Another review! Since school’s ending (my finals week is this week!!), I’ve had a lot more time to play games, so I’ve actually been getting around to playing some of the games in my backlog. Today, I’ll be reviewing a game I purchased during Steam‘s Christmas Sale last year – Limbo.
Let’s dive right in with me saying this: I don’t like open-ended and subtle narratives. I hate them. I like to have my narratives laid out in front of me with character as the more subtle element. That aside, Limbo’s plot is fairly simple: you know that you play a boy who is seemingly in Limbo (at least, that’s what I thought), who is looking for his sister. Although simple, that’s enough for the game to be enjoyed.
You do see a few things – a giant spider, dead humans, and even ones that are alive and hostile. What they mean, I have no idea, and this is my problem with subtle narratives – it’s all up to interpretation, and I don’t like that. The ending is the same way (and it’s rather abrupt), so you never actually find out what the story is – you’re supposed to interpret it for yourself. But, despite my distaste for these kinds of narratives, Limbo does do a really nice job setting its world and narrative up, and it really adds to the replay value for those who enjoy these kinds of narratives.
I don’t like it, but Limbo does it very well.
This is by far my favorite part of the game. Everything’s laid out to you Noir style, so you’re given only black and white, and it is stunning. The faded out backgrounds in grey, the lights and darkness at the end of puzzles, the lighting effects with blurs and shadows – all of it is simply fantastic! It really sets and maintains the mood of the game throughout the entire experience. I especially loved the character model. The few musical compositions are great, and they really invoke emotions when you do hear them since they’re during critical narrative parts of the game. Throughout most of the game, all you hear are sound effects, but those are fantastic background noise, especially once you get to the more city-like areas and you hear the gears and crackling of electricity. It was a game that I felt benefited greatly from the quietness of not really having a soundtrack.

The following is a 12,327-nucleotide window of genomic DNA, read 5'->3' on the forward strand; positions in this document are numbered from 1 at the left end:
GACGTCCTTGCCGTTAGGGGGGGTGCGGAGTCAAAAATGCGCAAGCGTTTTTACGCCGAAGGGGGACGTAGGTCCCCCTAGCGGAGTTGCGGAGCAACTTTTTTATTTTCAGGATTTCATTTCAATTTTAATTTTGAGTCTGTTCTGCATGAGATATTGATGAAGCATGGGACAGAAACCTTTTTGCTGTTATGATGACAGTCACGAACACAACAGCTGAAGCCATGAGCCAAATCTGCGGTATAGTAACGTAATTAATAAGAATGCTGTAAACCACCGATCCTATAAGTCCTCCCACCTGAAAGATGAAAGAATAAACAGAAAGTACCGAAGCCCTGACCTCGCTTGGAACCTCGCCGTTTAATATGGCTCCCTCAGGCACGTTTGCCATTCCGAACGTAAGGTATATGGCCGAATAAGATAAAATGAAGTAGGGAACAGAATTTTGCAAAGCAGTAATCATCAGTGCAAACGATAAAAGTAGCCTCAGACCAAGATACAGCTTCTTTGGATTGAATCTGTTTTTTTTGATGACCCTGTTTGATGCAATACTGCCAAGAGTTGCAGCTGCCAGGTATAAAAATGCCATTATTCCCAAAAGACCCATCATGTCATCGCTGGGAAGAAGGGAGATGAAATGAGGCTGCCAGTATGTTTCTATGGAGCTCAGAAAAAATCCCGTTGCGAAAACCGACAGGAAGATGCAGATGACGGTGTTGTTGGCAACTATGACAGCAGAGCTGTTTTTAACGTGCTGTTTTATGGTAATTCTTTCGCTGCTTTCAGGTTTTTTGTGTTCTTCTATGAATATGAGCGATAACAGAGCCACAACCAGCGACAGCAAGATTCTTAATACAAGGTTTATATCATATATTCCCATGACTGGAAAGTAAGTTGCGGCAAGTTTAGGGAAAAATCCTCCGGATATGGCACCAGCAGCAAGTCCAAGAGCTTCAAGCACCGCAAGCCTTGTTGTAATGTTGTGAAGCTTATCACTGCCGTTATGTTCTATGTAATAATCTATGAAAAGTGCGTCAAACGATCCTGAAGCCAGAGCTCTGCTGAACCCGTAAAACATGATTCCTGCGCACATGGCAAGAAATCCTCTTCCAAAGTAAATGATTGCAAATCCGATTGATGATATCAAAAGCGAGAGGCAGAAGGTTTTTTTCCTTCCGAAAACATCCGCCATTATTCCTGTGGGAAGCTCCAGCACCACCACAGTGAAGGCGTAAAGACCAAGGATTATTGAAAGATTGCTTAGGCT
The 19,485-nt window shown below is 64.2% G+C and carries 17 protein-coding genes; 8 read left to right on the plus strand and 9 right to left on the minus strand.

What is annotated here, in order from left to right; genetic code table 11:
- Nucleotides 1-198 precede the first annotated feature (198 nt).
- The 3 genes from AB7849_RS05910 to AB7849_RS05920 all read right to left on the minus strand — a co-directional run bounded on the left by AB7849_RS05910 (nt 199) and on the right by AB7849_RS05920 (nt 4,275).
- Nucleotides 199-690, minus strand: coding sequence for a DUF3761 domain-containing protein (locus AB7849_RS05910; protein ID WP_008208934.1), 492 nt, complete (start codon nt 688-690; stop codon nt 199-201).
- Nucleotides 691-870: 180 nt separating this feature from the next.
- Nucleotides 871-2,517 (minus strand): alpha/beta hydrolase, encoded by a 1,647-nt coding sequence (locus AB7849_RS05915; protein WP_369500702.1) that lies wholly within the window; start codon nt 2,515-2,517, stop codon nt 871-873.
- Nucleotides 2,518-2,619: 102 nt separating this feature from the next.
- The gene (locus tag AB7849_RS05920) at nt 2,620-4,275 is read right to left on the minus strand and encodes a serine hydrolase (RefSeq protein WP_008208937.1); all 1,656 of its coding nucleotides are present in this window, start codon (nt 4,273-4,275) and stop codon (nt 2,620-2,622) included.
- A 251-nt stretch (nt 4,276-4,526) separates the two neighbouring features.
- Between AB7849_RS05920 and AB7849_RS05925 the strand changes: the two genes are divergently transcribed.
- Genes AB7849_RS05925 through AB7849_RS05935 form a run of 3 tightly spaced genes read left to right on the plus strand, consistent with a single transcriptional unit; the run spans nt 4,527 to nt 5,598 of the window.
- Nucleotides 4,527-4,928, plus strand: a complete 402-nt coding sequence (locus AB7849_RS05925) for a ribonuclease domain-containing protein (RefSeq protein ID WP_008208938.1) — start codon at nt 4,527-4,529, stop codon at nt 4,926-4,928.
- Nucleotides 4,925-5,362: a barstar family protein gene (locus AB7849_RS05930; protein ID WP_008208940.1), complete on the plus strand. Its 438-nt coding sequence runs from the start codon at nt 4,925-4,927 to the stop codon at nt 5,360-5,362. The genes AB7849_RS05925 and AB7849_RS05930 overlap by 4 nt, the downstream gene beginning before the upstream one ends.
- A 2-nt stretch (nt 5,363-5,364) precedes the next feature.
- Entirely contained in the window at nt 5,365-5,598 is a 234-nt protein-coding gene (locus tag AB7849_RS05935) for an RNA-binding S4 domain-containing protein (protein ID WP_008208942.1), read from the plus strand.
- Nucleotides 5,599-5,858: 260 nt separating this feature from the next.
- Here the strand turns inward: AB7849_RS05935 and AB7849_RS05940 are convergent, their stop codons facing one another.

I really can’t say anything more – you simply have to experience it yourself. I think this right here is enough of a reason to replay (and buy) the game.
I was looking up plot details to see if anything official had been released (there hasn’t as far as I know), and I came across “trail and death” as a style of game, and I think this was a good way of categorizing Limbo. Some of the puzzles I died multiple times just to get the timing right, but while some may find this kind of game frustrating, I enjoy it. The checkpoints where nicely set, so I never felt like I had to do something I had just done over and over, and the difficulty wasn’t even bad – many of the puzzles were thought-provoking, and I enjoy that in a puzzle-oriented game. It definitely has replay value, but knowing the puzzles already does detract from it unless you enjoy time attacking.
Overall, Limbo delivers an excellent experience for those who enjoy puzzle games and a more subjective narrative. I would recommend it to anyone, especially since it’s so cheap! It’s indie games like this that I will continue to buy because they’re always good!
P.S.: Limbo is currently part of the newest Humble Bundle that is out right now. It’s for a limited time, so I suggest you go get it – it’s got a ton of great games PLUS Limbo, and you get to name your price!
Go here to get it! — http://www.humblebundle.com/